Local residents make fight against chronic illness a family affair
Thursday, Apr 25, 2013 11:38 am
When Michelle Nadraszky took her daughter, Taylor, to the doctor in March of 2011 she was not expecting the news she would receive.
Nadraszky was concerned because her daughter was always fatigued, very thin, constantly thirsty and waking up frequently in the middle of the night.
“Testing showed signs of trouble with her kidneys,” Nadraszky said.
Taylor was referred to the Alberta Children’s Hospital where on Nov. 1 it was determined she was suffering from nephronophthisis, disorder of the kidneys that will eventually result in kidney failure and the need for transplant.
“She called me crying,” said Taylor’s dad, Bill, of his wife’s reaction to the news.
“What she has, in Canada, it’s one in 50,000,” Nadraszky said.
Nephronophthisis is a genetic condition that is the result of inheriting the recessive gene from both parents who are carriers of the gene. The Nadrasky’s were unaware they carried the gene and even though they are carriers Taylor still only had a one in four chance of inheriting the disease. The couples son, Jaden, is not affected.
“Jaden was tested twice and he has no problem but may still be a carrier,” Nadraszky said.
When Taylor was diagnosed with the disease her kidneys were functioning at 44 per cent. A mere 10 months later, her kidney function had reduced to 29 per cent. Kidney failure occurs at 15 per cent functioning.
“We were expecting she’d have to have a kidney transplant around her birthday in March but she leveled out and is at 26 per cent,” Nadraszky said.
The family had a difficult time in the first 10 months with lots of visits to urgent care and the hospital.
“She dehydrates very easily, which is why we’ve had a lot of emergency visits,” Nadraszky said.
However, the Nadraszky’s say Taylor is lucky because kidney disease can effect growth and some kids with the disease have to take growth hormones to compensate for the low growth effects.
“She doesn’t have to take a lot of medications but she does take a lot of vitamins,” Nadraszky said.
Taylor also has to get Eprex injections every 10 days. Eprex is a synthetic version of the naturally-occurring hormone erythropoietin that Taylor’s kidneys do not produce.
“Day to day there hasn’t been a lot of changes except she has to take her vitamins,” Bill said, adding the family can do little but wait and adjust as Taylor’s kidneys continue to lose function.
“She has her good days and bad days emotionally,” Nadraszky said. “She gets frustrated because she is sick so much.”
However, the family is not taking the disease sitting down and there is a good chance Bill will be able to donate one of his kidney’s to his daughter. Testing indicated he is a match for Taylor but it also showed antibodies that could lead to rejection and further testing will be needed before the transplant can occur.
“It’s something we always think about but there is not a lot to do,” Bill said.
When Taylor eventually receives her new kidney she will be in hospital for six weeks because the anti-rejection medications need to build in her system.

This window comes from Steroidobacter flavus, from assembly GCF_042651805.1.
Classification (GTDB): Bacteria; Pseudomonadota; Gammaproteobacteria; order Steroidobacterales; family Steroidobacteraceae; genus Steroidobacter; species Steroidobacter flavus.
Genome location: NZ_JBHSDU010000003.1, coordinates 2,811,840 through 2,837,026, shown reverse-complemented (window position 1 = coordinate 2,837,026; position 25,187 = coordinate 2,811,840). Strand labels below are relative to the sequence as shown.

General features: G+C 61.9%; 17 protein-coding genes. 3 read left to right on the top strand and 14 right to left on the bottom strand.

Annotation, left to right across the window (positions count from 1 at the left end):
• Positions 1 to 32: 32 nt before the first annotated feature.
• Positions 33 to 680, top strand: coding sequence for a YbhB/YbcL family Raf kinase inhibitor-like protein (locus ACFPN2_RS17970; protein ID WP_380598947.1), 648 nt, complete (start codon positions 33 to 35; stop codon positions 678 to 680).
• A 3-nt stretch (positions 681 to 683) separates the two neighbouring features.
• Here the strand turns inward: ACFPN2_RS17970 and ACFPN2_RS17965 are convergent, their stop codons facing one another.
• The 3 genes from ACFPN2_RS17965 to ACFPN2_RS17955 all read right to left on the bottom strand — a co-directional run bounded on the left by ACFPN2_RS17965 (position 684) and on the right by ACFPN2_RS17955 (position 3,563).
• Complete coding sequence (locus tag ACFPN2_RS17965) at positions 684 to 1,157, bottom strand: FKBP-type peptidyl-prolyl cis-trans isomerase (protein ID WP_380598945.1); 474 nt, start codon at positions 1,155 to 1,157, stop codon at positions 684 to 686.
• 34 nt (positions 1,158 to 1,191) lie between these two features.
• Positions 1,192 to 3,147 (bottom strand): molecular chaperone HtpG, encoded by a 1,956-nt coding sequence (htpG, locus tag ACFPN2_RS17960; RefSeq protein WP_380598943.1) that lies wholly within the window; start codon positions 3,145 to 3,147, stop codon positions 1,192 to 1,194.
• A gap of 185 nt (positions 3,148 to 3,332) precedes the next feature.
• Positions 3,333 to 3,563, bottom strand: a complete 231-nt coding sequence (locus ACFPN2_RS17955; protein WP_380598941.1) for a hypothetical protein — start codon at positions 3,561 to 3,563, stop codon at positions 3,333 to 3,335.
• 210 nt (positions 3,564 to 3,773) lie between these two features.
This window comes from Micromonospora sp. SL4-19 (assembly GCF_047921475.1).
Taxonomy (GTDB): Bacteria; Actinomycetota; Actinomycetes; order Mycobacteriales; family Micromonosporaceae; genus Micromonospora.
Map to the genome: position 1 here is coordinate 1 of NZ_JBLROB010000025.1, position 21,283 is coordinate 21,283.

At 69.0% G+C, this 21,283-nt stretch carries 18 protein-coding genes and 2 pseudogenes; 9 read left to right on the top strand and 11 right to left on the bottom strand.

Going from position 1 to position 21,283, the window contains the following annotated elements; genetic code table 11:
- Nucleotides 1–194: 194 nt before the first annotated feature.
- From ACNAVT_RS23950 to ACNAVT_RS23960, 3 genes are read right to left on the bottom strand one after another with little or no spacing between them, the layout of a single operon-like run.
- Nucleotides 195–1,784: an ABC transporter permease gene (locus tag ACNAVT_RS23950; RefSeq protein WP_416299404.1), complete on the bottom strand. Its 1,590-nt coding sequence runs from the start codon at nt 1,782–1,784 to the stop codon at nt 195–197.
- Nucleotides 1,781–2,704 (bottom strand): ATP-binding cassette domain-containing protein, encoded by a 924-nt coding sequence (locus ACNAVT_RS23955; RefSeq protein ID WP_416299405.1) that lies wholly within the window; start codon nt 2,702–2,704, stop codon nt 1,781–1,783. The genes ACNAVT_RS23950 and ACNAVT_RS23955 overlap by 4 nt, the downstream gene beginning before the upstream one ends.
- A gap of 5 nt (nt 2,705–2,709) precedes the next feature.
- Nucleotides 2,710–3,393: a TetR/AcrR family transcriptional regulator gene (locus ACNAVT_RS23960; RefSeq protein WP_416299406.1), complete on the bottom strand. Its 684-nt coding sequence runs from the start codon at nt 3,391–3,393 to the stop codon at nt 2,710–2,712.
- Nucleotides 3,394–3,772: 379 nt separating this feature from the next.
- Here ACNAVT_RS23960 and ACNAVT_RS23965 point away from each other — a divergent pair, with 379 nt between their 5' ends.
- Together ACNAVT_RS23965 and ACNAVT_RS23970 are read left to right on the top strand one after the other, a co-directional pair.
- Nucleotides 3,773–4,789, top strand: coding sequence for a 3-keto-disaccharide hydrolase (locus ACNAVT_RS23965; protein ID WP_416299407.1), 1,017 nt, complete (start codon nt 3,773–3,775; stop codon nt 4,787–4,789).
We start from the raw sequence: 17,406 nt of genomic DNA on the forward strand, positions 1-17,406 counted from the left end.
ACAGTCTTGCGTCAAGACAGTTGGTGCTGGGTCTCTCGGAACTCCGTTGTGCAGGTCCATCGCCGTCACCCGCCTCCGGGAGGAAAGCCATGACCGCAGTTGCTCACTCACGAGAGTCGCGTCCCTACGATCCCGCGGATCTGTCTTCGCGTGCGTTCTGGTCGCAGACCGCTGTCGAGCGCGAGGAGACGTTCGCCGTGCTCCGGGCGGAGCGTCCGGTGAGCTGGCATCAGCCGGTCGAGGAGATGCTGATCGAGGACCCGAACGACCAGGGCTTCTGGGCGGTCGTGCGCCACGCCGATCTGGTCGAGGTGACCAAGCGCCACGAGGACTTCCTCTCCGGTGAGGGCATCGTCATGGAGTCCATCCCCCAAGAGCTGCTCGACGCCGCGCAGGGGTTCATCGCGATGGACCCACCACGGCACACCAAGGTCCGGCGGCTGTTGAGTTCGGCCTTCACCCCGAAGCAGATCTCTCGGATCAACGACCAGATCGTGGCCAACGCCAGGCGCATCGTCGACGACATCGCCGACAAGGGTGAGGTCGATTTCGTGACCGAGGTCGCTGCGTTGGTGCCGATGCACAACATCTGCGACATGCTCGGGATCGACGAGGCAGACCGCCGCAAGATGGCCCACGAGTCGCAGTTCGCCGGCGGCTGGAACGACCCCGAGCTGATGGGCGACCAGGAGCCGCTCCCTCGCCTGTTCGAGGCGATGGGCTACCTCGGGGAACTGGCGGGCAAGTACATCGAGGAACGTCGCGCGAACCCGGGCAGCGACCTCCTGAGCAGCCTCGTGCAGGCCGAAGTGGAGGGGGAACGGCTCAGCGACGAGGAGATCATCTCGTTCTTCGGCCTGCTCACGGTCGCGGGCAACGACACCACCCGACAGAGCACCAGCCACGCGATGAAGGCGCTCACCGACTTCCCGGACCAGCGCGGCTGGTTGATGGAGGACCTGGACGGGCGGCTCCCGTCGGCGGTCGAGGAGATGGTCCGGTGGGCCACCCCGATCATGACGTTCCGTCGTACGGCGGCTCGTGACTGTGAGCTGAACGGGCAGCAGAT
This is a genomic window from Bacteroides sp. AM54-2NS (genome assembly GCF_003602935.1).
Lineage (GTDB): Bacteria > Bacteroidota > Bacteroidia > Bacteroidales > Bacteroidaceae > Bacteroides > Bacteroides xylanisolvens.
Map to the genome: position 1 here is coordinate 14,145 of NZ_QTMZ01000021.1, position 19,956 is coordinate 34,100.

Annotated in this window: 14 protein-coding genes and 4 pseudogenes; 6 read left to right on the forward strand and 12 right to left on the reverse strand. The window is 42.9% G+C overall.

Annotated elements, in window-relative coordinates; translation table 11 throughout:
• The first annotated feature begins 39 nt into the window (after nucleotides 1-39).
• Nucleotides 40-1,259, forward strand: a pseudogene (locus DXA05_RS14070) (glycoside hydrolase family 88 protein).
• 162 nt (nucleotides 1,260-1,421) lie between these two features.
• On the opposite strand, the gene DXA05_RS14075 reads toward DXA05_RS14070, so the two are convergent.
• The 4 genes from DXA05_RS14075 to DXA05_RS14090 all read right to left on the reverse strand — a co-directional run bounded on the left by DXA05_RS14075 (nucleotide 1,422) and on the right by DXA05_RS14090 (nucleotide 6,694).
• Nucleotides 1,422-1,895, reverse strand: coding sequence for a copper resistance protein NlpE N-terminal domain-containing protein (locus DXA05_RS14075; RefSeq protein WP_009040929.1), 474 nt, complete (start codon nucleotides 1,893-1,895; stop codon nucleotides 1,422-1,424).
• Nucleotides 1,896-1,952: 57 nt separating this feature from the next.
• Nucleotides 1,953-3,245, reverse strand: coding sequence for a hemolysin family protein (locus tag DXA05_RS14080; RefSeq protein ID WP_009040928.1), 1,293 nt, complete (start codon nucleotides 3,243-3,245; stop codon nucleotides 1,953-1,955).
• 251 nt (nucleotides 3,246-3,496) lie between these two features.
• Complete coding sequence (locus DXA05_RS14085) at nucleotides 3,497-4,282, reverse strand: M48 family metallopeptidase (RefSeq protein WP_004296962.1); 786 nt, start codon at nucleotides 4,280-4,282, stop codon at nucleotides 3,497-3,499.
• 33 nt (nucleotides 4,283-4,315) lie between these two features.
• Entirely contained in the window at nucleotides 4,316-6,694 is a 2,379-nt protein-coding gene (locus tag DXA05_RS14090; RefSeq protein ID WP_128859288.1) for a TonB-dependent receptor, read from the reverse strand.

Taylor said she is not as nervous about the surgery as she was before because her doctors and her parents have helped her learn more about what to expect. However, one thing is still irking her.
“I won’t be able to do stuff for six weeks,” Taylor, 13, said. She said she will miss swimming and hanging out with friends but plans to pass much of the time reading and playing board games.
“You always wonder when you have someone with chronic illness how to help,” Nadraszky said.
That is why Nadraszky and Bill are participating in the 2013 Kidney March on Sept. 6 through 8 as a way to raise awareness and funds for the Canadian Kidney Foundation.
The 100 kilometre walk lasts three days with participants spending their evenings in tents along the route. The walk begins in Millarville and ends at Canada Olympic Park in Calgary.
“We’re excited,” Nadraszky said. “I’ve never done anything like this.”
“I think they are brave,” Taylor said of her parent’s commitment to the walk.
Both the Nadraszky’s are required to raise a minimum of $2,200 to participate in the Kidney Walk but said it is important to them and their family.
The Kidney Foundation states nearly one in 10 Canadians have kidney disease and nearly 80 per cent of the Canadians on the transplant waiting list are waiting for a kidney.
“There is no cure. This is a life-long disease and chances are in about 20 years Taylor will need another kidney,” Nadraszky said.
Right now the family is doing what they can to prepare for the day Taylor’s kidneys will fail and she will require a transplant. Bill is keeping himself in shape and healthy in case he can be his daughter’s donor and Nadraszky is doing all she can to keep her daughter healthy and her son happy by giving him the attention he needs. Taylor has recently taken up rock climbing and is participating in the cross country club at school.
The family will be taking a trip to Disney World sometime in the fall thanks to the Children’s Wish Foundation. The foundation has arranged for the family to visit Animal World Kingdom at the park so Taylor can experience an animal encounter with an elephant.
“I really like the nose and the ears and that they paint,” Taylor said of her love of elephants.